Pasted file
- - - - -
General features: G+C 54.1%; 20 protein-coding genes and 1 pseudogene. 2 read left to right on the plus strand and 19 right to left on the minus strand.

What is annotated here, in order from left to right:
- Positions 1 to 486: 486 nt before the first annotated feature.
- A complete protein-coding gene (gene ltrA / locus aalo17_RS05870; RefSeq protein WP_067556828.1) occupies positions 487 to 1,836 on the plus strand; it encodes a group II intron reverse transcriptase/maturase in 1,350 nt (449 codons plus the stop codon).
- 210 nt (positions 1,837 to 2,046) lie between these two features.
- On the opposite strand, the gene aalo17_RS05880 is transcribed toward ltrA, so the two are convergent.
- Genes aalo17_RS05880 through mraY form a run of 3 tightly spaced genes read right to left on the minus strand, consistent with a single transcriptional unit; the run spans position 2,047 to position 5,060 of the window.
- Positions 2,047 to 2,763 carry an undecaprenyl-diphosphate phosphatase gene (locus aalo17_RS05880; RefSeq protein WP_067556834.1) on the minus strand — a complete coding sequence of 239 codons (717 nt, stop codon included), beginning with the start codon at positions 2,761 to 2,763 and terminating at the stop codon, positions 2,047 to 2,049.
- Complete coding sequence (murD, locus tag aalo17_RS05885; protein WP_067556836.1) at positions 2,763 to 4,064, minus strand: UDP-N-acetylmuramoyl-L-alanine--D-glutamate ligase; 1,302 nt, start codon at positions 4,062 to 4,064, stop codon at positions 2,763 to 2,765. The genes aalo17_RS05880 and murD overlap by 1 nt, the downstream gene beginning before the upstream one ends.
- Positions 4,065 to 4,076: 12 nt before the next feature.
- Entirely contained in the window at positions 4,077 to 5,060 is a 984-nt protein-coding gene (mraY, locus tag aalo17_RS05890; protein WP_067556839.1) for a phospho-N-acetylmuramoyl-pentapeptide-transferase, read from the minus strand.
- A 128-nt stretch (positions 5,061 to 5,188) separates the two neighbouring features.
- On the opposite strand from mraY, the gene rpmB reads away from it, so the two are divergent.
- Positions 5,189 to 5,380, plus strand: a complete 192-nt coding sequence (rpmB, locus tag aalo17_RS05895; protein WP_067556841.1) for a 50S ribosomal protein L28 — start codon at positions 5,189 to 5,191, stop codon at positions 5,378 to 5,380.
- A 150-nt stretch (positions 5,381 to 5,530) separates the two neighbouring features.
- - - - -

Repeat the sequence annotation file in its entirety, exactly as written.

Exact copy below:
General features: G+C 54.1%; 20 protein-coding genes and 1 pseudogene. 2 read left to right on the plus strand and 19 right to left on the minus strand.

What is annotated here, in order from left to right:
- Positions 1 to 486: 486 nt before the first annotated feature.
- A complete protein-coding gene (gene ltrA / locus aalo17_RS05870; RefSeq protein WP_067556828.1) occupies positions 487 to 1,836 on the plus strand; it encodes a group II intron reverse transcriptase/maturase in 1,350 nt (449 codons plus the stop codon).
- 210 nt (positions 1,837 to 2,046) lie between these two features.
- On the opposite strand, the gene aalo17_RS05880 is transcribed toward ltrA, so the two are convergent.
- Genes aalo17_RS05880 through mraY form a run of 3 tightly spaced genes read right to left on the minus strand, consistent with a single transcriptional unit; the run spans position 2,047 to position 5,060 of the window.
- Positions 2,047 to 2,763 carry an undecaprenyl-diphosphate phosphatase gene (locus aalo17_RS05880; RefSeq protein WP_067556834.1) on the minus strand — a complete coding sequence of 239 codons (717 nt, stop codon included), beginning with the start codon at positions 2,761 to 2,763 and terminating at the stop codon, positions 2,047 to 2,049.
- Complete coding sequence (murD, locus tag aalo17_RS05885; protein WP_067556836.1) at positions 2,763 to 4,064, minus strand: UDP-N-acetylmuramoyl-L-alanine--D-glutamate ligase; 1,302 nt, start codon at positions 4,062 to 4,064, stop codon at positions 2,763 to 2,765. The genes aalo17_RS05880 and murD overlap by 1 nt, the downstream gene beginning before the upstream one ends.
- Positions 4,065 to 4,076: 12 nt before the next feature.
- Entirely contained in the window at positions 4,077 to 5,060 is a 984-nt protein-coding gene (mraY, locus tag aalo17_RS05890; protein WP_067556839.1) for a phospho-N-acetylmuramoyl-pentapeptide-transferase, read from the minus strand.
- A 128-nt stretch (positions 5,061 to 5,188) separates the two neighbouring features.
- On the opposite strand from mraY, the gene rpmB reads away from it, so the two are divergent.
- Positions 5,189 to 5,380, plus strand: a complete 192-nt coding sequence (rpmB, locus tag aalo17_RS05895; protein WP_067556841.1) for a 50S ribosomal protein L28 — start codon at positions 5,189 to 5,191, stop codon at positions 5,378 to 5,380.
- A 150-nt stretch (positions 5,381 to 5,530) separates the two neighbouring features.